By any country’s standards, Argentine soccer is always in a perpetual Golden Age. They regularly produce world class players at every position and are consistently favorites to win the World Cup. However, by their own lofty standards, Argentines point to the 1940′s and 1970′s as unique eras of success.
Luckily, these eras also coincide with two great stylistic developments in the world of male fashion: the mustache and the mullet. Enjoy. Continue reading “Mustaches and Mullets – the Visual Glory of Argentine Soccer” »
For English-speakers, the headline is “Whose fault is it that Mou left?” If I have to explain to you why this is ironic, you should not be reading this site. Go watch cat videos on YouTube.
BYOC&C (Bring Your Own Cape & Costume)
Original Image: US Soccer
Going by Amazon publication date, this is actually a case of the much feared “deflation” (ie, a drop in prices for goods). On December 18, a Surreal Football magazine was worth $8. Two days later, the price dropped to $2.99. Obviously, deflation of more than 50% is a terrifying prospect for the global economy. Luckily, there’s a technical explanation – the SF crew only recently published the first magazine to Amazon, but it’s been around for awhile.
As for the second one – ‘zine, grab it while it’s hot. Yes, $8 is a bit pricy. My own (cough cough) eBooks are and will cost around six dollars. Think of that additional $2 as a “spite premium.” And snag your copy here.
In other news, I penned some thoughts on the Sporting KC stadium renaming. That’s right – Sporting KC shall no longer live strong. To catch up on local political gossip and a bit of an anti-corporate rant, click here.
I also wrote for TheClassical about the Real Madrid man you love to hate to love: Pepe. Check it out here.
In a moment of desperation, Chelsea turned to Rafa Benitez. Yes, Rafa Benitez. The former manager of Liverpool. The eternal ill-speaker of club owners (and employers). The colossal failure at Inter. Why? Well, few mid-season options were available. When you promote your assistant coach to coach as a mid-season replacement, it really complicates the following season when you fire your current coach. Thus, Benitez.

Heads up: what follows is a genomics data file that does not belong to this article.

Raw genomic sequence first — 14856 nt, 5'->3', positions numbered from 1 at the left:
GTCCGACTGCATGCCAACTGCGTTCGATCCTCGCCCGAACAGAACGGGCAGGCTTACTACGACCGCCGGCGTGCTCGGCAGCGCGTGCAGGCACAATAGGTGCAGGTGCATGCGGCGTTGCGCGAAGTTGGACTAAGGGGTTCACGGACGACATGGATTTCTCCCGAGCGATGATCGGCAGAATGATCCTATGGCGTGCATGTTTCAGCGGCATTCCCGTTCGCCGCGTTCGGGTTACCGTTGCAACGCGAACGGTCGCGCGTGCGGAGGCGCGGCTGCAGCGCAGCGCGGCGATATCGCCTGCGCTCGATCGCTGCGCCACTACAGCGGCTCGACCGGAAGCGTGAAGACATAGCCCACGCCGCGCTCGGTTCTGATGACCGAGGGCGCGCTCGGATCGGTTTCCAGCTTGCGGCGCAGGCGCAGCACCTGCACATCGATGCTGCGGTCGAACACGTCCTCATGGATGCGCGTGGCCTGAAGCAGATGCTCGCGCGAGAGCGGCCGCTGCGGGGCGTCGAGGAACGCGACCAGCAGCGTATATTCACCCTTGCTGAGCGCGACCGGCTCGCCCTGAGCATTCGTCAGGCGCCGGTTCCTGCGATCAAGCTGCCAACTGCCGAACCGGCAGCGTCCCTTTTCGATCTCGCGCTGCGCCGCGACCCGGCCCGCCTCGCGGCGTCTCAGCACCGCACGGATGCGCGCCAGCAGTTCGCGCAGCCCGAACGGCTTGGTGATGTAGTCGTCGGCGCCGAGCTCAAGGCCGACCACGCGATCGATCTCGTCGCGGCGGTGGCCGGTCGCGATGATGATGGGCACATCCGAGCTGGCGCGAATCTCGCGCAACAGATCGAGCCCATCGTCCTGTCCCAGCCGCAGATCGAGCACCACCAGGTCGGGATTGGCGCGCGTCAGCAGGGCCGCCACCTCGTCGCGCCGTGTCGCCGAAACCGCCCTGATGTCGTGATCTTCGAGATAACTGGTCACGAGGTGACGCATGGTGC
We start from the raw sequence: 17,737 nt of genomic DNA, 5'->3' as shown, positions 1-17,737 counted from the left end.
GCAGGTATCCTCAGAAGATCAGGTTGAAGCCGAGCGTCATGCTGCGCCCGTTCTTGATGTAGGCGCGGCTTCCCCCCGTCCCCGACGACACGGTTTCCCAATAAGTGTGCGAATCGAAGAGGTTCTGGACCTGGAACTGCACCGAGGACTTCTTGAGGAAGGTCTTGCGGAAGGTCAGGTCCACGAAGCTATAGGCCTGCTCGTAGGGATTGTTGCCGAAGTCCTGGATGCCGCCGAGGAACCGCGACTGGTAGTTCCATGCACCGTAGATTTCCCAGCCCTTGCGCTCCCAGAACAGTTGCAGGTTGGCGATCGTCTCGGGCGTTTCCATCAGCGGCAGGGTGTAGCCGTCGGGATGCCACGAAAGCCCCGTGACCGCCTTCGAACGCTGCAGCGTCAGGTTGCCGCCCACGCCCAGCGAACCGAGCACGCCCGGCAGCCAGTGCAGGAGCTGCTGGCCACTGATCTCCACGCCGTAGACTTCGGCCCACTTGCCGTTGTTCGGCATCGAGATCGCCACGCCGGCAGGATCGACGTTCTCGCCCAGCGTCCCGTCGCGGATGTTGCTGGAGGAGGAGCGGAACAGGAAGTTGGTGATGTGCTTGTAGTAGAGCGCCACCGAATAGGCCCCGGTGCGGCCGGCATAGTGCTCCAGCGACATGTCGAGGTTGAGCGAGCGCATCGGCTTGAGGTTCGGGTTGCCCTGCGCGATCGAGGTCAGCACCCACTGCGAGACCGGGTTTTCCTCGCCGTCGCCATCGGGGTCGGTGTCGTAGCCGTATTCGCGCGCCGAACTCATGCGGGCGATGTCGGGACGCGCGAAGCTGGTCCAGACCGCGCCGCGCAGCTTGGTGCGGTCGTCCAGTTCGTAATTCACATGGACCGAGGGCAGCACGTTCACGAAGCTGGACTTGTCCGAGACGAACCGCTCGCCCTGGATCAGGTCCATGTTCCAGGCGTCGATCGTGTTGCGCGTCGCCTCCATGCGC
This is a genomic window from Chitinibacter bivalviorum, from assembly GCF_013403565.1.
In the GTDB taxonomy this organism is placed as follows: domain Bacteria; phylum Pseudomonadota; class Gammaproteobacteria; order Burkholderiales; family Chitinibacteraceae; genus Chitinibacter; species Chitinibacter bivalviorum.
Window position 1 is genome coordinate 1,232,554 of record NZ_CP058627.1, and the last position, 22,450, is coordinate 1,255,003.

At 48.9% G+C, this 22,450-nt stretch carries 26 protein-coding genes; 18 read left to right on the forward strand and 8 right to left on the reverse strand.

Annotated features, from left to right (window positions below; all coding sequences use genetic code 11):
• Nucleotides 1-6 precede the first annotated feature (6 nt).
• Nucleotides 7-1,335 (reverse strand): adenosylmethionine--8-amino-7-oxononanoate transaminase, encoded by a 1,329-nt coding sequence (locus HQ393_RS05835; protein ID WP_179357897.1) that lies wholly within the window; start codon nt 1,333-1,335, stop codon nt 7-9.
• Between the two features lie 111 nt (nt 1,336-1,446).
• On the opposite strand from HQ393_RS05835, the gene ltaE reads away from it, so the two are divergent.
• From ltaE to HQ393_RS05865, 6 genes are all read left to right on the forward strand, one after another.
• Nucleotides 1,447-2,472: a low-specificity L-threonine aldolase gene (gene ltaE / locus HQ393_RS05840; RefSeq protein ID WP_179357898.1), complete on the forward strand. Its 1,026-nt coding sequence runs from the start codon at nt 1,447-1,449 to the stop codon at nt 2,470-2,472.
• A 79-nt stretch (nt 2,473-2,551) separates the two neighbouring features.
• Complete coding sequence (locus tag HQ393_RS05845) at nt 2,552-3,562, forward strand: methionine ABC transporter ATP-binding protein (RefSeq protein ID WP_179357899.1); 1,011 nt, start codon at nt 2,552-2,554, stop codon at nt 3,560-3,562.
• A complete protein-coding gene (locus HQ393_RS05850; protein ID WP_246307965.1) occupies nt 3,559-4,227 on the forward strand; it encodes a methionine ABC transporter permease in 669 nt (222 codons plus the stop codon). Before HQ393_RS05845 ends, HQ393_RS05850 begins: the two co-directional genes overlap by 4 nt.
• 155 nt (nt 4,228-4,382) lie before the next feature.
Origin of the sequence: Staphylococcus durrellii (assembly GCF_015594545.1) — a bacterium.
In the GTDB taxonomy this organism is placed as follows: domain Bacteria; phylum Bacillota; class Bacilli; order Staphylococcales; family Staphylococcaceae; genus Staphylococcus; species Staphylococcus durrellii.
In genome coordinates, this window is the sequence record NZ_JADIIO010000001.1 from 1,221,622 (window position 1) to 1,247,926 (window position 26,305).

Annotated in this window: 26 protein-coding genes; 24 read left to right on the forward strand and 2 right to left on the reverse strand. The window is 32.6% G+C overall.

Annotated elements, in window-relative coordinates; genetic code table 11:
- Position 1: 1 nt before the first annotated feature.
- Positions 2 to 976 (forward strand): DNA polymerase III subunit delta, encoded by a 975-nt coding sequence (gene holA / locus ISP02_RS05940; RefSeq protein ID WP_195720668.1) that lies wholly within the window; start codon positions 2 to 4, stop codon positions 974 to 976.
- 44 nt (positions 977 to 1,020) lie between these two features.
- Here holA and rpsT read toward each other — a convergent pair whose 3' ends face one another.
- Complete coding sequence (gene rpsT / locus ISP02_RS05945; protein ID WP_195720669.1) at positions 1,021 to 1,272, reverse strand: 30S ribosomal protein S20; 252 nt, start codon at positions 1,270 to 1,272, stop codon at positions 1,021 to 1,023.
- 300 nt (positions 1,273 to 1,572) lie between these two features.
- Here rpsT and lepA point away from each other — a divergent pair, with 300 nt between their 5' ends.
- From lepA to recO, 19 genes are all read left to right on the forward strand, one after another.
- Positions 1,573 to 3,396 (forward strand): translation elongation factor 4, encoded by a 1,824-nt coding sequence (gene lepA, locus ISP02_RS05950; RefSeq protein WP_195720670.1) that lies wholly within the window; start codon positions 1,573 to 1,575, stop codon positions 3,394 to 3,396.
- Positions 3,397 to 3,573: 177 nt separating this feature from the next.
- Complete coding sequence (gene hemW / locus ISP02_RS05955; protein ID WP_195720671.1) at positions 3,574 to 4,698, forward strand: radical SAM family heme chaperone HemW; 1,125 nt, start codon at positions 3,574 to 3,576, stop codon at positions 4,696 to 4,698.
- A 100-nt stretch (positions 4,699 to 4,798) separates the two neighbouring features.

For his part, Rafa’s Chelsea started with two draws and a loss, but has now won two consecutive games. More importantly, Benitez has started to mold Chelsea in his image. The man loves zonal marking on set pieces. However, his zonal schemes just may push Chelsea’s veterans over the edge. Continue reading “Rafa Remakes Chelsea in his Own Zonal Way” »
The Podolski puzzle. For almost a decade, the German has shined for his national team and enjoyed a few good seasons in the Bundesliga at now-relegated club Cologne. However, doubts lingered. Criticisms circled. Why did Lukas struggle and leave Bayern Munich? Was it his mentality? Is he only good as a big fish in a little pond? Was he played out of position? What, exactly is his position? And therein lies the dilemma.
A dilemma which Arsene Wenger must now face. Continue reading “Tactics: Does Lukas Podolski Stretch or Expand Arsenal?” »
MLS diehards remember the days of cavernous, empty NFL stadiums. For pitchsnobs, we suffer acid reflux at a single memory: NFL chalk lines defacing an otherwise glorious grass field. A few years ago, I dumped on Pizza Hut Park for defiling a soccer-specific field with the accursed white chalk numbers of throwball (American football).
Sadly, things have not changed. Continue reading “MLS Soccerspecific Stadia: the Broken Promised Land?” »
Remember when to talk about soccer, you just needed to know the words: (1) Goal, (2) Ball, (3) Goalie, (4), Defender, (5) Midfielder, (6) Forward, and (7) Il Divino Codino? No longer. Now we have tactics-speak. We also learn financial terms to understand just how underwater are our beloved clubs. Today’s “word of the day” (which is not going to become an actual daily post, tsk tsk), is “depreciation.” It goes very well with Ricardo Kaka.
Let me explain. Continue reading “Soccer Speak Word of the Day: Depreciation” »
Real Madrid UTTERLY DOMINATED POSSESSION during the game’s opening stages. Granted, I couldn’t see the massacre because I was at work, but wow. 71% possession?! Versus Barcelona?! Obviously, statistics tell the entire story. Always. Each time. Every time. In fact, even later statistics cannot refute earlier statistics because statistics show that primacy is determined by chronology. Earlier = better. Therefore, any other possession statistics, like, say, for the entire game and recorded at the end of the game, are statistically insignificant. At least statistically speaking.
And we all know the first two minutes of soccer are the most important block of time.